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Caring for your Vintage Silk Umbrella

So many people are afraid to buy vintage accessories like umbrellas because they think that caring for them is too difficult.  This isn’t so!  Things were built to last, and repair was a part of ownership.  Keeping your vintage accessories is quick and relatively simple!  Here’s an article from Beyers Modenblatt, issue 2 from 1933 on umbrella care.  Enjoy it!

CARING FOR YOUR UMBRELLA

“The good old umbrella that was the faithful companion of our mother and grandmother has changed over the past years.  From purely being useful, it’s changed into a fashion article, and is no longer just the old respected family umbrella.

Patterned with checks or stripes, it can match a dress, and is practical in sunny or rainy weather.  Because of this, there are no solid colors that protect against staining in the closet or umbrella stand, and they is more damageable than the old, sturdy black umbrellas.  It only keeps better when it can be packed in a chest, and so will not so quickly meet the fate of the forgotten.  But your umbrella only wants a little care, which can make it immediately healthier.

The complex fragile silk umbrella, for example, hates it when someone, when using it, jerks it open.  It likes to be lightly shaken before being stretched.  You can protect it in its dry state by slipping a silk band lightly over it, but please only lightly, as it should never be pressed into small wrinkles.   When the umbrella is wet, you should let it sit with the grip pointing down first, before you open it to dry.  If you put it point down right away, it collects water that can rot it.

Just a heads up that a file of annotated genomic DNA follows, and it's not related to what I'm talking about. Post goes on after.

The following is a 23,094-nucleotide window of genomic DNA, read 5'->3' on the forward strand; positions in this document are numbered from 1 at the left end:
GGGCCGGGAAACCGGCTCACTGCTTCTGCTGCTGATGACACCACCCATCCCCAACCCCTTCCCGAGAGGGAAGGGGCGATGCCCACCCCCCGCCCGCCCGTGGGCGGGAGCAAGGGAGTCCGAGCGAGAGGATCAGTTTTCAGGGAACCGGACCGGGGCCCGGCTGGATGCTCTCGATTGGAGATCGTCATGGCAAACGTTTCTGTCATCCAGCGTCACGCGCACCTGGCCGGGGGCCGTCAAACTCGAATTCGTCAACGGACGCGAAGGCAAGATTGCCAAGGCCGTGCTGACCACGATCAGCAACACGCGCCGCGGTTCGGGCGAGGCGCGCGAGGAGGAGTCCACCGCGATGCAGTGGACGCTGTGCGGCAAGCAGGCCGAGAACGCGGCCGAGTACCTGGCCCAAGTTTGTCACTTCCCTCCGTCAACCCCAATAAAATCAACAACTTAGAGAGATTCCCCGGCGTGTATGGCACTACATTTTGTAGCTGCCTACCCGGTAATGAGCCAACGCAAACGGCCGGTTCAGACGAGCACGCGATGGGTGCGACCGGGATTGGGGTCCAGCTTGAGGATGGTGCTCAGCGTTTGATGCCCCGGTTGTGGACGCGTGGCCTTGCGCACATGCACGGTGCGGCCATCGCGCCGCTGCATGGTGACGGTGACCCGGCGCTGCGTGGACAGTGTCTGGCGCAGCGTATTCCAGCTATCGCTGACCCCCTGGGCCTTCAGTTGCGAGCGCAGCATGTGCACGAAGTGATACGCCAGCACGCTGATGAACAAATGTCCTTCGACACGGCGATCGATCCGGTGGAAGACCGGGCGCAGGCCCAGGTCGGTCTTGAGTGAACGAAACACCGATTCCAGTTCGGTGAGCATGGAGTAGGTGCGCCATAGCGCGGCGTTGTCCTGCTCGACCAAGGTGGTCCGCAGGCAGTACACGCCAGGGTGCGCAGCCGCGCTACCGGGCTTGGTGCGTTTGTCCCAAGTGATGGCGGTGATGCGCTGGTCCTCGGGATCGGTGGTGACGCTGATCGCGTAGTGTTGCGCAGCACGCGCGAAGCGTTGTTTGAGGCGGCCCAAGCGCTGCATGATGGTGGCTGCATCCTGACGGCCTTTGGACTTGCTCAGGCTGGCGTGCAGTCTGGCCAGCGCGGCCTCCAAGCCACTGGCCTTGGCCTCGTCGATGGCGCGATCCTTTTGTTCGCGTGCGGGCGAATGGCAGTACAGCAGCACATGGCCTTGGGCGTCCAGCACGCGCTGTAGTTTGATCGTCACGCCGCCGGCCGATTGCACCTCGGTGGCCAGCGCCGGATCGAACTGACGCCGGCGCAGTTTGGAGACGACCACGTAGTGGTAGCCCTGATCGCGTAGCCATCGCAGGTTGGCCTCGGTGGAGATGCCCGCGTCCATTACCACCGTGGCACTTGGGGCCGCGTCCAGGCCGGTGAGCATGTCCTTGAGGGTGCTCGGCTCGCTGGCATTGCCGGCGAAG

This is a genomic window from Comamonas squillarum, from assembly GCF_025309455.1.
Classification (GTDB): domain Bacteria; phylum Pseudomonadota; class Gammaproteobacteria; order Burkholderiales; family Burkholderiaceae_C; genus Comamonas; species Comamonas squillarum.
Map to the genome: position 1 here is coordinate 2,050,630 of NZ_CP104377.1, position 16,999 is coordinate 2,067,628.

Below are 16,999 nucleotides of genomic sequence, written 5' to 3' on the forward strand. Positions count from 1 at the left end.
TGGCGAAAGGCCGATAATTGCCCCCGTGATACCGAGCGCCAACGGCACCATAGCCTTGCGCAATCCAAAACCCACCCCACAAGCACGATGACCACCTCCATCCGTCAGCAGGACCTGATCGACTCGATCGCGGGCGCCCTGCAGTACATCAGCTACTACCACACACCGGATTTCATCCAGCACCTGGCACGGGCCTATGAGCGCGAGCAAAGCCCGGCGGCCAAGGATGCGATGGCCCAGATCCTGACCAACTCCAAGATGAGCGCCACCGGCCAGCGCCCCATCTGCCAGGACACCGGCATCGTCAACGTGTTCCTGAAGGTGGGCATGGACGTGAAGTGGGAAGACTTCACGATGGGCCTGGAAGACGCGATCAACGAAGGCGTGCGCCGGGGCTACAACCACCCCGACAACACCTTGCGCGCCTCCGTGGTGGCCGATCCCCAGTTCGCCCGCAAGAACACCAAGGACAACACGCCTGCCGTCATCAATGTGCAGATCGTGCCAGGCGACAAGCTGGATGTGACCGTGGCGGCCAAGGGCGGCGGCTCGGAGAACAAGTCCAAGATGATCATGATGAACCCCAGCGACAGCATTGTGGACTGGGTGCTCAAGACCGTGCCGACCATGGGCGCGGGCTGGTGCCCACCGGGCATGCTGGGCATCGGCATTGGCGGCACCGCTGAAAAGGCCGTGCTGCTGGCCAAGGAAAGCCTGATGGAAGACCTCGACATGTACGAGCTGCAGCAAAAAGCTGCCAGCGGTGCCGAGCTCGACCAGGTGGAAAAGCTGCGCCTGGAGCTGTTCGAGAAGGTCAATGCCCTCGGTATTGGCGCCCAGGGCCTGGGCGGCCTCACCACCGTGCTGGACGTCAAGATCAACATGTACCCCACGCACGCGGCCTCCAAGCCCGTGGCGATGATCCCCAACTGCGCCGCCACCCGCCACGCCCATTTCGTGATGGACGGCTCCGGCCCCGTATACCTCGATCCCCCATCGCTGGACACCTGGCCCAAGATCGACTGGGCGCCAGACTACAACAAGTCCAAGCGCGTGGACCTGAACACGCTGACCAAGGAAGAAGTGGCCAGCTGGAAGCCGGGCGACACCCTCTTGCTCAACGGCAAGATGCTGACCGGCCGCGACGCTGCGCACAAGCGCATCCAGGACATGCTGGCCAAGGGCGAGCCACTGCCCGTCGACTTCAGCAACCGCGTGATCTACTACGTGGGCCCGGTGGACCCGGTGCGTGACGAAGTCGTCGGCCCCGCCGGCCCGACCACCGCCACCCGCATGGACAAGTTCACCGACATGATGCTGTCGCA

It is distressing when a beautiful, bright umbrella already has light damage to the fabric.  Often the fabric itself is still in good condition, and has only through contact with other umbrellas or walking canes that it gets a little rip.  In these cases you should patch it with an iron.  You should use “Liftru”, [a glue] which you also use to patch your stockings.  Cut a little piece from the umbrella where the fabric is good and lightly round the corners [Trans: you can also keep an old umbrella around to cut patches from too, I suppose].  Then open the umbrella and lay the defective spot on the ironing board and put the patch with the glued side down on the tear, making sure that the edges of the tear are together.  Then with a warm (not hot) iron, iron it until the patch is securely on.

If your umbrella shows characteristic rows of little holes, you can save the umbrella for a while, as long as the fabric is still good.  You can do this by sewing a matching silk, finger-wide band over the area (on the outside).  A repair of the corners of patterned umbrellas is generally only possible in this way:  you must pull the fabric back over the tip and sew diagonally, connecting with and completing the original stitching, so it is newly secured.

For smooth black umbrellas, you can fix a hole in the roof of your umbrella like you do your clothes.  You can cut a patch from an old umbrella, and sew it underneath the trimmed hole edge.  Also, a torn corner doesn’t mean the end of your umbrella.  It can easily be fixed with a patch from matching fabric.  This is usually only possible with single-color umbrellas, as matching patterned fabrics can be hard to come by.”

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